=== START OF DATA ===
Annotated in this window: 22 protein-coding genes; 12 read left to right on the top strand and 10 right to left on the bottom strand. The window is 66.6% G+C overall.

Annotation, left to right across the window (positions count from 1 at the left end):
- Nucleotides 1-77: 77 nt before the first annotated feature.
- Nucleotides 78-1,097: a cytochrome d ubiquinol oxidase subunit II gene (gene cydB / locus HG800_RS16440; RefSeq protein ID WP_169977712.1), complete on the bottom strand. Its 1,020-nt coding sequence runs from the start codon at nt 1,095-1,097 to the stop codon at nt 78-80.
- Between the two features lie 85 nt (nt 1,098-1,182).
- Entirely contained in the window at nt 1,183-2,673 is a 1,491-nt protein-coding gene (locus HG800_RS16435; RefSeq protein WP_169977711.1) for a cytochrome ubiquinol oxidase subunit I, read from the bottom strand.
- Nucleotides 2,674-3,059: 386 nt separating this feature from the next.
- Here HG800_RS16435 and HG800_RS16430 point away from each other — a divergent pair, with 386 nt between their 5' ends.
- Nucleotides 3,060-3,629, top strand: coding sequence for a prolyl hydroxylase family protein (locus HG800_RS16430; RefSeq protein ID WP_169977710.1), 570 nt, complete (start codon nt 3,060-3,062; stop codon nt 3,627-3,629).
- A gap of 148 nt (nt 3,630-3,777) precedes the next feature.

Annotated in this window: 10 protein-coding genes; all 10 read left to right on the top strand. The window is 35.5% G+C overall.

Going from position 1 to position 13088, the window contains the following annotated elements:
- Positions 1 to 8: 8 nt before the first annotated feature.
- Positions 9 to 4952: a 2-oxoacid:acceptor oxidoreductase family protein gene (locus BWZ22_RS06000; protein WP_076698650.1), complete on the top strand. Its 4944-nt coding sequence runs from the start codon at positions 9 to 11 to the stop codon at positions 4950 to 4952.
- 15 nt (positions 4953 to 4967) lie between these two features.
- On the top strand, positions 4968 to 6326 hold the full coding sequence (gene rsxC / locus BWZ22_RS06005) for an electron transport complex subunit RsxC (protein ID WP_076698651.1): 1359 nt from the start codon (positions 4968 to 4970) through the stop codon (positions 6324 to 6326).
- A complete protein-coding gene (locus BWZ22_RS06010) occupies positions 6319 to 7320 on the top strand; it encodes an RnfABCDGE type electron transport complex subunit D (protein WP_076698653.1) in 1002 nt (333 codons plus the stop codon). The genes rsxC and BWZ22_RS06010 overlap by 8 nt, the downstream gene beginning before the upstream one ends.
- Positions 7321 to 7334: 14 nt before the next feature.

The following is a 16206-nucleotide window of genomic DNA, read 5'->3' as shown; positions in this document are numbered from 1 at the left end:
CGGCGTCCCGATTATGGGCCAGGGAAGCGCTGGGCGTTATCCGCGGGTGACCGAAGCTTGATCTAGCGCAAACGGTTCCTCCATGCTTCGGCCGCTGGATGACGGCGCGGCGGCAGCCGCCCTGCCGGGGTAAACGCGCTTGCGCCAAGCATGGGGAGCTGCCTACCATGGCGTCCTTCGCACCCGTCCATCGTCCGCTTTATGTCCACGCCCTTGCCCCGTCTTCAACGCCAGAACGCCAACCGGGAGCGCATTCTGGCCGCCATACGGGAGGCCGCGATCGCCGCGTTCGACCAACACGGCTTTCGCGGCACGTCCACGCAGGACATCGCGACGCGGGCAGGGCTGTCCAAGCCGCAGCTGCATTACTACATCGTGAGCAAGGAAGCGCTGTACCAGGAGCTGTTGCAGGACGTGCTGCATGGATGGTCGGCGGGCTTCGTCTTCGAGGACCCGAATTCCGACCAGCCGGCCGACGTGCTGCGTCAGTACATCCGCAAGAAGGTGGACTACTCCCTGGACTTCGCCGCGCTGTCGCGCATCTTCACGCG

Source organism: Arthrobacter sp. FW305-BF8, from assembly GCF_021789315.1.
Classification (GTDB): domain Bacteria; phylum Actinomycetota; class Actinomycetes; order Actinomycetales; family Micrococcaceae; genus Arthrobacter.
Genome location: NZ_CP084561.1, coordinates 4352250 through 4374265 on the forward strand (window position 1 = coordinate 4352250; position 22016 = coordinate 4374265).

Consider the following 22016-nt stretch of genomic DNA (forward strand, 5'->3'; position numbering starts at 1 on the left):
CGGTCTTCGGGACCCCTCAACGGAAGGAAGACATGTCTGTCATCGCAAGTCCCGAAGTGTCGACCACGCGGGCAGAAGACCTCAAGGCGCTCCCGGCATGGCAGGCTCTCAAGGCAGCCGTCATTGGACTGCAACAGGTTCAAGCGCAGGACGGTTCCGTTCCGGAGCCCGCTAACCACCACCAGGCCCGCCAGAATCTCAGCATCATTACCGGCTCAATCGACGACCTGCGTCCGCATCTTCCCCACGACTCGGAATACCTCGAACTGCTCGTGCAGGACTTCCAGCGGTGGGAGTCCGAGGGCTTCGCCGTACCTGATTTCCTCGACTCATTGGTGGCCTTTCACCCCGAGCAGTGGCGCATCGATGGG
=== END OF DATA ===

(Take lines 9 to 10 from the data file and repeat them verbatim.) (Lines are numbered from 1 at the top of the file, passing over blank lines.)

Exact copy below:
- Nucleotides 3,060-3,629, top strand: coding sequence for a prolyl hydroxylase family protein (locus HG800_RS16430; RefSeq protein ID WP_169977710.1), 570 nt, complete (start codon nt 3,060-3,062; stop codon nt 3,627-3,629).
- A gap of 148 nt (nt 3,630-3,777) precedes the next feature.